Take a look at our most recent medical question sent in.Â It isn’t for everyone – but it’s some useful information.
Our child recent underwent surgery for Pyloric Stenosis. We were shocked by the news that our baby was sick. We are hopeful that this will help. Can you please get out the news.
Pyloric Stenosis is an interesting and well understood condition. It affects boys much more than girls. In fact, it often affects the first born males almost 4 times more than others. I am not sure if that is the case from our email reader. But it something to think about.
When you have your well child check ups – this is something that is often looked for. It “develops” in the first six weeks of life. Sometimes it can be seen in older children, but this is unlikely. The presenting symptoms is often projectile vomiting. Of course, projectile vomiting can happen in several other diseases – but this needs to be considered each time.
An exam will happen and a mass can be felt in the abdomen in most cases. The word “mass” is often never a good sign. In this case, the mass comes from the functional problem of this condition.Â Stenosis means narrowing and Pyloric often refers to the stomach and means gate. In this case therefore – a narrowing of the gate is occurring.Â The location is near the end of the stomach and the Small Intestines.
Food enters the stomach and gets broken down. Some digesting of the food happens in the stomach, but more digesting happens in the intestines. In infants with pyloric stenosis – the food can’t pass from the stomach to the intestines and it therefore is vomited back out the mouth.Â It needs to go somewhere.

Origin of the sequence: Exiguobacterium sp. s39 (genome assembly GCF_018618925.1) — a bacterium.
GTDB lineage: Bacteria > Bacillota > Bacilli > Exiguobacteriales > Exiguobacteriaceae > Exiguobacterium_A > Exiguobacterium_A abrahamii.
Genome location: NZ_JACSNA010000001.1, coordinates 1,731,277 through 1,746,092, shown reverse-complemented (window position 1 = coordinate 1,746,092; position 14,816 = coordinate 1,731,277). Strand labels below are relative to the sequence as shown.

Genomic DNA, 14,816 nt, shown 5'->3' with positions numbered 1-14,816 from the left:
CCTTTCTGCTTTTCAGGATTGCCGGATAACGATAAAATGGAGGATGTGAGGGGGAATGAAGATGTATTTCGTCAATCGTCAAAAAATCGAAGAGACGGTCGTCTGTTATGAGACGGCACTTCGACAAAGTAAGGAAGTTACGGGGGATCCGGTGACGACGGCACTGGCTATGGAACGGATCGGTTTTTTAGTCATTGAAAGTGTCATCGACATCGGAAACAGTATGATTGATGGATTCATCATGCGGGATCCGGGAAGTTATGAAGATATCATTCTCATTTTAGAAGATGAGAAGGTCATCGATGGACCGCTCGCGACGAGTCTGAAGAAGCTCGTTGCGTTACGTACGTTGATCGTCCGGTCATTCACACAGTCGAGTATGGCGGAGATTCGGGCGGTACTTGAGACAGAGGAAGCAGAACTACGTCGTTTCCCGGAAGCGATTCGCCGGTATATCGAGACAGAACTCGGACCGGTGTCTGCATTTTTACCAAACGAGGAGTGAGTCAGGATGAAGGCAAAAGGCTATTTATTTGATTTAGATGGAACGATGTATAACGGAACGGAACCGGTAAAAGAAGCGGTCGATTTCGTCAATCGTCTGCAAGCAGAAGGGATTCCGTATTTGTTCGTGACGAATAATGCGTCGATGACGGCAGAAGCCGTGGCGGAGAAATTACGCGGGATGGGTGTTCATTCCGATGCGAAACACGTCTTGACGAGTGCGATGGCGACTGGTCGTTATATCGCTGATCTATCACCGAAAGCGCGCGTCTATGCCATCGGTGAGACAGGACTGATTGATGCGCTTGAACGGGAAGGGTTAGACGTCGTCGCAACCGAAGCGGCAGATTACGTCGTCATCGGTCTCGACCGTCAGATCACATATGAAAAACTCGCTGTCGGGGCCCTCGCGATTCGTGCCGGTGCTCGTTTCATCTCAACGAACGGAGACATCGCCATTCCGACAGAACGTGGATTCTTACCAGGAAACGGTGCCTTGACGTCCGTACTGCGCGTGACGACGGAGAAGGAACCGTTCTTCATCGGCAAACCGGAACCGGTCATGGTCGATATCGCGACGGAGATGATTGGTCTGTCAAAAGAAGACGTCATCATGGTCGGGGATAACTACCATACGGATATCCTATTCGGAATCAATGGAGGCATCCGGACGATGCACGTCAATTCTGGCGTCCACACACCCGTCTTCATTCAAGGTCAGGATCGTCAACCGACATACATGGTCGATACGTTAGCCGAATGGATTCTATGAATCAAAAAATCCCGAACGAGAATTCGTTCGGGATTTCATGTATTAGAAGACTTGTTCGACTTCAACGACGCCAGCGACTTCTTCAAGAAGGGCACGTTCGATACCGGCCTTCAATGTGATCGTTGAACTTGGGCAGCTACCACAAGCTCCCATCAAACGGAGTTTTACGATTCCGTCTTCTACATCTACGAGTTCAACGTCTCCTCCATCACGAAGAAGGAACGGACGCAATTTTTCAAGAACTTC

A muscle that helps with the closing of the Stomach when empty becomes quite enlarged. This muscle does not allow for the complete opening of the stomach into the intestines. This portion of the intestines is known as the duodenum. AS the muscle thickens – the opening becomes smaller and smaller.
The real concern of this condition is malnutrition and dehydration. As both consequences advance, serious complications can be seen by the infant.Â Loss of weight, abdominal pain, food hungers, crying can be seen.
The treatment of this condition is Surgery. A 3-4 cm incision used to be the treatment of choice. Now, laproscopy is the preferred treatment. IV fluids will often be given prior to and after surgery. A child may remain in the hospital for 1-2 days – more if a complication is experienced. Recovery is often seen.
The main question about this condition is cause. Functionally – an enlarged muscle is the answer. But, an exact cause is often unknown. Genetics is a likely cause and some see Erythomycin given in the first month of life as another cause possibility. It is believed that a baby is not born with the condition but develops it early in life.
Learn more about Pyloric Stenosis here:
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